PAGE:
Only 2% of Dogs Die in Shelters Yearly

New data released by the ASPCA, HSUS, and the American Pet Products Association‘s National Pet Owners Survey show that shelter killings are at an all time low in both whole numbers and percent of pet dogs in America.  Down from a high of nearly 25% of all dogs per year in the 1970s, as little as 2% of dogs now find their end in US shelters per year, the majority of them are pit bulls.

Despite both the human and pet dog populations in America rising, the number of dogs entering and dying in shelters has fallen steadily for decades. While this vast improvement hasn’t stemmed the degree of vitriol against “breeders” by those in the shelter/rescue community, a look at statistics shows that there is little foundation for their anger.  The situation is getting better every year and very little of the past or remaining problems have anything to do with hobby breeders or people who buy their dogs.

There are now an estimated 78.2 Million pet dogs in the United States. Source: APPA 2012

The most significant factor in the steady decline in shelter intakes is widely credited to the advancements made in spay/neuter programs.  Nearly four out of five pet dogs are now desexed.  Despite making up only 1 in 5 pet dogs, intact dogs account for 9 out of 10 shelter intakes, a staggering asymmetry.

78% of dogs are spayed or neutered. The vast majority of dogs entering shelters are still intact. Source: ASPCA

Purebreds are under-represented in shelters versus their proportion of the 78 million pet dogs, but up to a quarter of intakes are deemed to be pure versus 75% deemed mixed-breed.  The most significant disparity between the general population of dogs and dogs that enter shelter and are euthanized is being designated as a “pit bull” or a pit bull mix.

Whereas the percent of dogs desexed has increased since spay/neuter programs were widely introduced in the mid 70s, the popularity of pit bulls and their share of euthanized dogs has steadily increased from as little as 2% in the 1980s to the 60% we see today.

The sources and destinations of American dogs; Shelter intake and euthanasia rates per year.

The 2.4 to 3.5 million Pit Bull type dogs that are currently pets make up between 3% and 4.5% of the owned dogs in the USA yet the 1.1 million that enter shelters each year account for nearly 30% of all shelter intakes and 60% of all dogs euthanized.  That means that more pit bulls are killed than all other breeds combined.  Pit bulls also account for 60% of fatal dog attacks with Rottweilers coming in second with 14%.  Fatal attacks are fleetingly rare, but bites and maulings are not, and even pit bull apologists will admit that their aggression propensity towards other dogs and cats is significantly higher than it is towards humans.  Yet the average age of dogs entering shelters is only 18 months, so a staggering share of these failed relationships are occurring with adolescent dogs and problems with dog aggression or anything similar doesn’t even register on the top 10 reasons people report for why they are abandoning the dog at the shelter.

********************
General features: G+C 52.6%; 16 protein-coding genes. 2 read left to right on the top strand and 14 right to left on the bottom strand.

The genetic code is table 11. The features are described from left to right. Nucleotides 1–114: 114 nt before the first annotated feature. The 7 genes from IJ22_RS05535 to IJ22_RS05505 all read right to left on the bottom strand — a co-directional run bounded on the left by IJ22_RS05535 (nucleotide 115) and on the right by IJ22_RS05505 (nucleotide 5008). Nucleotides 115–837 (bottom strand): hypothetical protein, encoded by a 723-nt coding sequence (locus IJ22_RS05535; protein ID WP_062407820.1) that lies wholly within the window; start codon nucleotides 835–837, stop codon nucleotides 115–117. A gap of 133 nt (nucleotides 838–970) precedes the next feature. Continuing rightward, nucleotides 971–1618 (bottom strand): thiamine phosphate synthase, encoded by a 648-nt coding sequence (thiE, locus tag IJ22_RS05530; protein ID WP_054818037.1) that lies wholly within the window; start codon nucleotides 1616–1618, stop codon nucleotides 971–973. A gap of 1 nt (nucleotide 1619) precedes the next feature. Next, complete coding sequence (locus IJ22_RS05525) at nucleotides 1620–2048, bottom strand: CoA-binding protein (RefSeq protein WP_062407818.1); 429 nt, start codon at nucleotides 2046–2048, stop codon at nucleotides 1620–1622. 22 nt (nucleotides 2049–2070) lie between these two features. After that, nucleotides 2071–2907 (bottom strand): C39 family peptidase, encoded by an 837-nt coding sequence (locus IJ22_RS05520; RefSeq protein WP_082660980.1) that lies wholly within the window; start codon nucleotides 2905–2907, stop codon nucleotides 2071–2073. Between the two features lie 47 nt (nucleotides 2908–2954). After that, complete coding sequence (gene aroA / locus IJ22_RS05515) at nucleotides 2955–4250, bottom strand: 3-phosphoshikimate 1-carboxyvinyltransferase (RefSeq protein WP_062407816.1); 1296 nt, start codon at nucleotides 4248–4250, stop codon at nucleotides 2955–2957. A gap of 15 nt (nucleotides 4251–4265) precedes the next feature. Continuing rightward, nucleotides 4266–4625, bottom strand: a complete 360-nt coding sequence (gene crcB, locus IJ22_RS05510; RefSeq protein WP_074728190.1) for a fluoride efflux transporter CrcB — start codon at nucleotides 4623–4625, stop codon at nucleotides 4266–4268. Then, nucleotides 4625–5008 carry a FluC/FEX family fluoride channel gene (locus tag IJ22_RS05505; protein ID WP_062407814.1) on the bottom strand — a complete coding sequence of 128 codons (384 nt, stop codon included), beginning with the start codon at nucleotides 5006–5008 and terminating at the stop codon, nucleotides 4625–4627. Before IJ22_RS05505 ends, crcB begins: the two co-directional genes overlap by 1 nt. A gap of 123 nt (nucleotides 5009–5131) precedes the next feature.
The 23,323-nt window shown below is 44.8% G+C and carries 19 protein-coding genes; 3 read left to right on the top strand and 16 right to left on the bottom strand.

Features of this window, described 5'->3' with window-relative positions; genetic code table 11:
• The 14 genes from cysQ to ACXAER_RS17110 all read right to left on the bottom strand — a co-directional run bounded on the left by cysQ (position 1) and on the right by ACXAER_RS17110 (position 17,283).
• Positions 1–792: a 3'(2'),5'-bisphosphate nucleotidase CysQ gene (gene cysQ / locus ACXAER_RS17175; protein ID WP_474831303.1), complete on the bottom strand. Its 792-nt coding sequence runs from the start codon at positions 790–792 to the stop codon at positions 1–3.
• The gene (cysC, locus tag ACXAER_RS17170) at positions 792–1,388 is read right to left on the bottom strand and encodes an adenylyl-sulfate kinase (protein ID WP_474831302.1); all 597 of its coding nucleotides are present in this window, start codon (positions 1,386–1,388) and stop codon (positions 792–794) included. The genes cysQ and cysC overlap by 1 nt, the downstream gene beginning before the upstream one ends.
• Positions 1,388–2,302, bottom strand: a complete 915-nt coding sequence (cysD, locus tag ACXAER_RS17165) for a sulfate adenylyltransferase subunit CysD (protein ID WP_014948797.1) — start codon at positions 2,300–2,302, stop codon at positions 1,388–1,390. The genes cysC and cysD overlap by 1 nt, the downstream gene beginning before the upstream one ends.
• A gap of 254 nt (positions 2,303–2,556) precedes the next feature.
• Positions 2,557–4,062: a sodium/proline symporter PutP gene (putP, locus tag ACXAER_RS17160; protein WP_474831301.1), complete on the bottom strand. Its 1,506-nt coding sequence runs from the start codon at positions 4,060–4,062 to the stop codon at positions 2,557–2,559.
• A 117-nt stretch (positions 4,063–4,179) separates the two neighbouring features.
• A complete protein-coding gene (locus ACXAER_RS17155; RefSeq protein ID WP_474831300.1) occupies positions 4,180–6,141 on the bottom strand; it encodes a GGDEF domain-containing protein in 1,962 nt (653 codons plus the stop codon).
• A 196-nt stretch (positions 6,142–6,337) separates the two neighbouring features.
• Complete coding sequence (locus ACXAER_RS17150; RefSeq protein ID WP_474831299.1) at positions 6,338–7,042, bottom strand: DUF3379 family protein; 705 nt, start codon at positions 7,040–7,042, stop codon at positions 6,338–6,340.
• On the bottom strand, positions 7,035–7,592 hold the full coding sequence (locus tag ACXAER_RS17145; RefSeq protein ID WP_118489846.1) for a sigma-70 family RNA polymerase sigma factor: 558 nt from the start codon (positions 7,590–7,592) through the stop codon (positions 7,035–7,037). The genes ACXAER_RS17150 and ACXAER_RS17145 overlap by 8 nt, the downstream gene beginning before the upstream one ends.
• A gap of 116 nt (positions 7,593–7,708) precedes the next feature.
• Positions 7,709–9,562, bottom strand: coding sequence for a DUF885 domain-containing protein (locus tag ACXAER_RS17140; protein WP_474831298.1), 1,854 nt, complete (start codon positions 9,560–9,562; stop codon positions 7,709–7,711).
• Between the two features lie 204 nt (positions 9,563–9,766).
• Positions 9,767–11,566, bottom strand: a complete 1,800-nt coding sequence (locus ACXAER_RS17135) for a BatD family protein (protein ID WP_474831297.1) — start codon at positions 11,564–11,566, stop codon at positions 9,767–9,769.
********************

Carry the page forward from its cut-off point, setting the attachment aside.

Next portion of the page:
The biggest lie in dogdom today is that there is an “overpopulation” problem. This ignores the steady increase in both percentage of homes that have dogs, the rising number of dogs per home, the increase in population and the increase in pet dogs.

The next biggest lie is that breeders are to blame and that every purchased puppy condemns a shelter dog to death.  This ignores that the majority of dogs are acquired for little to no cost from friends or family, not from breeders, and that every aspect of buying a dog from a breeder decreases the chance that the dog will ever see the inside of a shelter.

  • Purebreds are less likely to end up in shelters than mixed-breeds.
  • Dogs purchased from breeders or pet stores are less likely to end up in shelters.
  • Dogs given as gifts or acquired for more than $100 are less likely to end up in a shelter.
  • Dogs acquired for less than $30 or dogs adopted from a shelter are more likely to end up in a shelter.

Pit bull rescuers will wail and complain and blame puppy mills, hobby breeders, and puppy buyers with the most heinous of crimes against dogs and humanity.  But the truth is that the foster pit bull at their feet is more likely to end up back in a shelter and more likely to get put down than any puppy mill dog sold in a mall, any purebred dog sold by a hobby breeder to a family that paid for it, or even the most carelessly bred oops mutt.

In fact, those pit bulls are making all other breeds of dog and dog enthusiasts look worse than they are.  Without pit bulls in the picture, the yearly euthanization rate could be less than 1% of dogs.  If you’re decrying dead shelter dogs and the first words out of your mouth are “breeders” and “buyers” or “overpopulation,” and not “pit bull culture” then you’re dangerously misinformed.

The rising status of dogs in our families combined with spay/neuter, foster and rescue, and no-kill programs have made the last 30 years an increasingly better time to be alive for dogs.  While there’s still work to be done, and there will always be animals in need, the old paradigm of blame and internecine hatred–especially attacks aimed at people who endeavor to do right by their dogs from conception to old age–are misguided and distract from the real problems.

 

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About Christopher

Christopher Landauer is a fifth generation Colorado native and second generation Border Collie enthusiast. Border Collies have been the Landauer family dogs since the 1960s and Christopher got his first one as a toddler. He began his own modest breeding program with the purchase of Dublin and Celeste in 2006 and currently shares his home with their children Mercury and Gemma as well. His interest in genetics began in AP Chemistry and AP Biology and was honed at Stanford University.